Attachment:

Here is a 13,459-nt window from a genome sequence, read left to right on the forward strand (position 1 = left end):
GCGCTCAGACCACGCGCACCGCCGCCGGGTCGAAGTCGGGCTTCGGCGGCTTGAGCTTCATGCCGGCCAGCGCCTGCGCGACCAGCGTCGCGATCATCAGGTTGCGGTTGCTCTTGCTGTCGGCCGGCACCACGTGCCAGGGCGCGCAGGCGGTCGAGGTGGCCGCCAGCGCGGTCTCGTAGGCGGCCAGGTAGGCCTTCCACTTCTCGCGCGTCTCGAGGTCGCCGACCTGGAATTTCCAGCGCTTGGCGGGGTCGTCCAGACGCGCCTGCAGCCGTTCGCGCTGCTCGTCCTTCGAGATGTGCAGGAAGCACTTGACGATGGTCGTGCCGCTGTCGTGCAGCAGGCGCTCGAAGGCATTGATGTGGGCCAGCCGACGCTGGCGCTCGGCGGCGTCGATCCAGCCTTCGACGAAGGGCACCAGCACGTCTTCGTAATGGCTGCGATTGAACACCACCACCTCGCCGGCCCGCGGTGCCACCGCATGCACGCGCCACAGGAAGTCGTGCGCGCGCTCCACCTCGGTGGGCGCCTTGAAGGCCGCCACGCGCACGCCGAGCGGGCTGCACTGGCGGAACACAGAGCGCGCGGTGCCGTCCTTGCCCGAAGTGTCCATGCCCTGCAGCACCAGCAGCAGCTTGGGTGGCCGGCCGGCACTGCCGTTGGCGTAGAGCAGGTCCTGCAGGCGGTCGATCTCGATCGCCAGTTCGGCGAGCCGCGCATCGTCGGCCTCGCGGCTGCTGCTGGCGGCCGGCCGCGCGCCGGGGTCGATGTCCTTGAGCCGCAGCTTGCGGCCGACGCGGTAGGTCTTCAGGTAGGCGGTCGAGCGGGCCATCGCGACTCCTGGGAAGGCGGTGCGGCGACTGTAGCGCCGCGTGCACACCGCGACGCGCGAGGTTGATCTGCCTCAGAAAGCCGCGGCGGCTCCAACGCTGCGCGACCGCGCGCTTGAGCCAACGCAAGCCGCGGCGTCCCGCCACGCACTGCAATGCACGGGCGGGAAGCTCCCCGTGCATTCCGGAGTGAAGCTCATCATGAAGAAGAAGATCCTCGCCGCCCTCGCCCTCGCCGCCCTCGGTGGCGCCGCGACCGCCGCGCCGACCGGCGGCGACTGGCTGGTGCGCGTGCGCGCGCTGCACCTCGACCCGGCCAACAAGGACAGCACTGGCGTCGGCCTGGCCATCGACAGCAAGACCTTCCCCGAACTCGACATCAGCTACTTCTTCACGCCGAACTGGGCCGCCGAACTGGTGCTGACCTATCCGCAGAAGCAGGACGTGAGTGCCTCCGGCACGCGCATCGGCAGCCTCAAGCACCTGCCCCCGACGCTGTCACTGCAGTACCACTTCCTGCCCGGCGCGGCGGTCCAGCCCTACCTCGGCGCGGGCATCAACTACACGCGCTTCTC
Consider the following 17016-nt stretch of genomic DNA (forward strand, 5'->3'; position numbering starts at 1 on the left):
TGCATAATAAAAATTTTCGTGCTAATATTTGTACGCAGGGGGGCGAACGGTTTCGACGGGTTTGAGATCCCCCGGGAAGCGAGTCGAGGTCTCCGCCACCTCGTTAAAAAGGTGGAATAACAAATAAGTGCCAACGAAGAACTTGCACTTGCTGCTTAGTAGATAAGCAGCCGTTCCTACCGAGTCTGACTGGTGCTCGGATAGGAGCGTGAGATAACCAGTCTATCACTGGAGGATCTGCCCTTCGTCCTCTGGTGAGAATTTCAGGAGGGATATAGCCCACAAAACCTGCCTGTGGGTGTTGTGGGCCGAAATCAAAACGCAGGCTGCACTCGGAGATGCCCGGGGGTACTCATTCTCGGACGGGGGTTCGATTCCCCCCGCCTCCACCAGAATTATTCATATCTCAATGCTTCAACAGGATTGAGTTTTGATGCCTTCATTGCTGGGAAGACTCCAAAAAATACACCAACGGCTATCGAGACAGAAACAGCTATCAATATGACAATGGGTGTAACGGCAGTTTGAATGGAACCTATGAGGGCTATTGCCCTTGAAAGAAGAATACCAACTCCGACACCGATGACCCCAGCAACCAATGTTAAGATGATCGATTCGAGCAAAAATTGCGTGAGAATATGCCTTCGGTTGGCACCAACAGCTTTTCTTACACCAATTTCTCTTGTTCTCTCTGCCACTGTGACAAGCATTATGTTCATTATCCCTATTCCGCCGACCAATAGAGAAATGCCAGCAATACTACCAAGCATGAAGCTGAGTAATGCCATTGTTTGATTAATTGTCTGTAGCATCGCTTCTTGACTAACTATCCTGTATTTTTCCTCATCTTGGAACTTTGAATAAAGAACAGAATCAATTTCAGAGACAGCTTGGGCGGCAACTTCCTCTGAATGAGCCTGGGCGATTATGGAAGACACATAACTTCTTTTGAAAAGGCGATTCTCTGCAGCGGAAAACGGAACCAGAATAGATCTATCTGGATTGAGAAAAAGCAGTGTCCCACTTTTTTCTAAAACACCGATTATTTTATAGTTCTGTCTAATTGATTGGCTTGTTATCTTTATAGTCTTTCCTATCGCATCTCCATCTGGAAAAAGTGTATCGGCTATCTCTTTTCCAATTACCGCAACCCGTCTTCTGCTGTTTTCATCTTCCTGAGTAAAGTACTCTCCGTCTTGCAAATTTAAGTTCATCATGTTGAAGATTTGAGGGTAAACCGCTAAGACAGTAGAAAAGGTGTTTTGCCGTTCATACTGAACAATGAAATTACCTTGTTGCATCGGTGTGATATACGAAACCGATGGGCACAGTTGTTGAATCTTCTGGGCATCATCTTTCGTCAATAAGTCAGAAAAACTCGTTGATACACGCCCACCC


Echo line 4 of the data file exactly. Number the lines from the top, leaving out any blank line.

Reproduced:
TGCATAATAAAAATTTTCGTGCTAATATTTGTACGCAGGGGGGCGAACGGTTTCGACGGGTTTGAGATCCCCCGGGAAGCGAGTCGAGGTCTCCGCCACCTCGTTAAAAAGGTGGAATAACAAATAAGTGCCAACGAAGAACTTGCACTTGCTGCTTAGTAGATAAGCAGCCGTTCCTACCGAGTCTGACTGGTGCTCGGATAGGAGCGTGAGATAACCAGTCTATCACTGGAGGATCTGCCCTTCGTCCTCTGGTGAGAATTTCAGGAGGGATATAGCCCACAAAACCTGCCTGTGGGTGTTGTGGGCCGAAATCAAAACGCAGGCTGCACTCGGAGATGCCCGGGGGTACTCATTCTCGGACGGGGGTTCGATTCCCCCCGCCTCCACCAGAATTATTCATATCTCAATGCTTCAACAGGATTGAGTTTTGATGCCTTCATTGCTGGGAAGACTCCAAAAAATACACCAACGGCTATCGAGACAGAAACAGCTATCAATATGACAATGGGTGTAACGGCAGTTTGAATGGAACCTATGAGGGCTATTGCCCTTGAAAGAAGAATACCAACTCCGACACCGATGACCCCAGCAACCAATGTTAAGATGATCGATTCGAGCAAAAATTGCGTGAGAATATGCCTTCGGTTGGCACCAACAGCTTTTCTTACACCAATTTCTCTTGTTCTCTCTGCCACTGTGACAAGCATTATGTTCATTATCCCTATTCCGCCGACCAATAGAGAAATGCCAGCAATACTACCAAGCATGAAGCTGAGTAATGCCATTGTTTGATTAATTGTCTGTAGCATCGCTTCTTGACTAACTATCCTGTATTTTTCCTCATCTTGGAACTTTGAATAAAGAACAGAATCAATTTCAGAGACAGCTTGGGCGGCAACTTCCTCTGAATGAGCCTGGGCGATTATGGAAGACACATAACTTCTTTTGAAAAGGCGATTCTCTGCAGCGGAAAACGGAACCAGAATAGATCTATCTGGATTGAGAAAAAGCAGTGTCCCACTTTTTTCTAAAACACCGATTATTTTATAGTTCTGTCTAATTGATTGGCTTGTTATCTTTATAGTCTTTCCTATCGCATCTCCATCTGGAAAAAGTGTATCGGCTATCTCTTTTCCAATTACCGCAACCCGTCTTCTGCTGTTTTCATCTTCCTGAGTAAAGTACTCTCCGTCTTGCAAATTTAAGTTCATCATGTTGAAGATTTGAGGGTAAACCGCTAAGACAGTAGAAAAGGTGTTTTGCCGTTCATACTGAACAATGAAATTACCTTGTTGCATCGGTGTGATATACGAAACCGATGGGCACAGTTGTTGAATCTTCTGGGCATCATCTTTCGTCAATAAGTCAGAAAAACTCGTTGATACACGCCCACCC